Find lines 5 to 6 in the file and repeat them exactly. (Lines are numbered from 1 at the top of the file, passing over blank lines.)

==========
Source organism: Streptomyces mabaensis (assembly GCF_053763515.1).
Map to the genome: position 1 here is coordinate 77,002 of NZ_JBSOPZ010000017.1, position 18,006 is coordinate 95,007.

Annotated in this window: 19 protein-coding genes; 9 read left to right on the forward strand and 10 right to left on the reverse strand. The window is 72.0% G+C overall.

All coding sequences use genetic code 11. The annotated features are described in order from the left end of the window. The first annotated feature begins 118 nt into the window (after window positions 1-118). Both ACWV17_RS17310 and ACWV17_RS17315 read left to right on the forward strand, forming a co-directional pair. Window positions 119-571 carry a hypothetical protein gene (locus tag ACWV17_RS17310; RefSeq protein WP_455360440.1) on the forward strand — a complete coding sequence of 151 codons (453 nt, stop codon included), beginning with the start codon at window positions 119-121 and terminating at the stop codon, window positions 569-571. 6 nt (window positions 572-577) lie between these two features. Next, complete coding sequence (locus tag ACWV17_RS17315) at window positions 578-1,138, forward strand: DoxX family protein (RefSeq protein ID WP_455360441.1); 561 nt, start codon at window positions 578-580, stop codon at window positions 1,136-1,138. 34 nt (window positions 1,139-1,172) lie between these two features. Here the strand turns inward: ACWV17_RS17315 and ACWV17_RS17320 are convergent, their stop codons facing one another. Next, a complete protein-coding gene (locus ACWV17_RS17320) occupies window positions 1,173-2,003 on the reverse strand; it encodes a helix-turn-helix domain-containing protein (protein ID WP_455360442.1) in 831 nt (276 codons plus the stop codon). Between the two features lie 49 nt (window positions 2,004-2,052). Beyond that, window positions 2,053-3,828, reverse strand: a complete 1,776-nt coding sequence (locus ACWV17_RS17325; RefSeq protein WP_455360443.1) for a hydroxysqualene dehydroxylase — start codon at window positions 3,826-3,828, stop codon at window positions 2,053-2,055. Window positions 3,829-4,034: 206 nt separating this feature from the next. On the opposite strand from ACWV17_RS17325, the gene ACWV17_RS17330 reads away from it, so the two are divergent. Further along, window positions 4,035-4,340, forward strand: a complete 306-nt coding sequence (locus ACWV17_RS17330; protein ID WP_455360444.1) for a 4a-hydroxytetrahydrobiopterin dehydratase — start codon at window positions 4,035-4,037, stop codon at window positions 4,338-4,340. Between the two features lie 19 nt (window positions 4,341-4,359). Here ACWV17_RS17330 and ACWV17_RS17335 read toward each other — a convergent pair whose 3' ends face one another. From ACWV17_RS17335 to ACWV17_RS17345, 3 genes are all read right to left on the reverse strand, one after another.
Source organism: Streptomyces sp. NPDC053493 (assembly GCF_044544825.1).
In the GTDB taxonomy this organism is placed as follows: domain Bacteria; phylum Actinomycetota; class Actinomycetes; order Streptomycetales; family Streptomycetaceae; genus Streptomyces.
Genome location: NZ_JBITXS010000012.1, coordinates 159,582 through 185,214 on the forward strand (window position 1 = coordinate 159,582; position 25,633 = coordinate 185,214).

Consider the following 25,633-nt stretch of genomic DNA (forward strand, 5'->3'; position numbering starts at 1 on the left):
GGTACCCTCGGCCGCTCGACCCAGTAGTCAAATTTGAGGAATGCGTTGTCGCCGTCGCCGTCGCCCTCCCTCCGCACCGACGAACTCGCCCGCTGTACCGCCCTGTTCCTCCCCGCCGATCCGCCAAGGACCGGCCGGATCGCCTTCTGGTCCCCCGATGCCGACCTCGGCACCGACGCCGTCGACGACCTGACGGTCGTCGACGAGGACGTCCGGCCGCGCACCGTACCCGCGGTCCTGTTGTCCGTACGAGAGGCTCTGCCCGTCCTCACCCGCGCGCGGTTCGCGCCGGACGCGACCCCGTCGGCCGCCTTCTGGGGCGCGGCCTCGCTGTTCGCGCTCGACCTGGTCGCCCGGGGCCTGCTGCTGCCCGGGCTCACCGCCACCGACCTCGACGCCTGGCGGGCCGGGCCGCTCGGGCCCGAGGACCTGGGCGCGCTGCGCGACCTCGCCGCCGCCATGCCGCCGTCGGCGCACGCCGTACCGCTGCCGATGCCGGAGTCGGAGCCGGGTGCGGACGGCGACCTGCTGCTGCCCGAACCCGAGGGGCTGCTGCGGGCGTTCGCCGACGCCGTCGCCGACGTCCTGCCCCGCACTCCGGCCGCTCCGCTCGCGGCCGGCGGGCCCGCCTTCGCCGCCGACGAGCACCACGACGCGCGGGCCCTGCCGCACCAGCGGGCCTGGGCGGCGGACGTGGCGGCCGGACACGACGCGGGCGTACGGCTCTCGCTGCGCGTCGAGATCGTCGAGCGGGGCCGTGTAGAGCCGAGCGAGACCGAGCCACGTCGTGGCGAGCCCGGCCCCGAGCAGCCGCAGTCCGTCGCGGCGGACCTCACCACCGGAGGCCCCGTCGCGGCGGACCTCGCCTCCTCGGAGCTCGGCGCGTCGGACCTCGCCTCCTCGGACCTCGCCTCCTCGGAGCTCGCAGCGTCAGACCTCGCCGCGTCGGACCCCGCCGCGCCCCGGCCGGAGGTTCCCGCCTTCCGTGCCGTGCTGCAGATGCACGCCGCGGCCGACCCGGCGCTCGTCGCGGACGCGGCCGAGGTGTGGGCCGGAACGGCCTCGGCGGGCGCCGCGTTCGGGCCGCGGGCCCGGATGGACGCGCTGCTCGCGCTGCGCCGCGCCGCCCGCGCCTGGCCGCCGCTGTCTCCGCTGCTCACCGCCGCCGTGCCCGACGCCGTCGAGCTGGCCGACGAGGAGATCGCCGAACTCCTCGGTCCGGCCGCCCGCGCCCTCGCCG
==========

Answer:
Source organism: Streptomyces sp. NPDC053493 (assembly GCF_044544825.1).
In the GTDB taxonomy this organism is placed as follows: domain Bacteria; phylum Actinomycetota; class Actinomycetes; order Streptomycetales; family Streptomycetaceae; genus Streptomyces.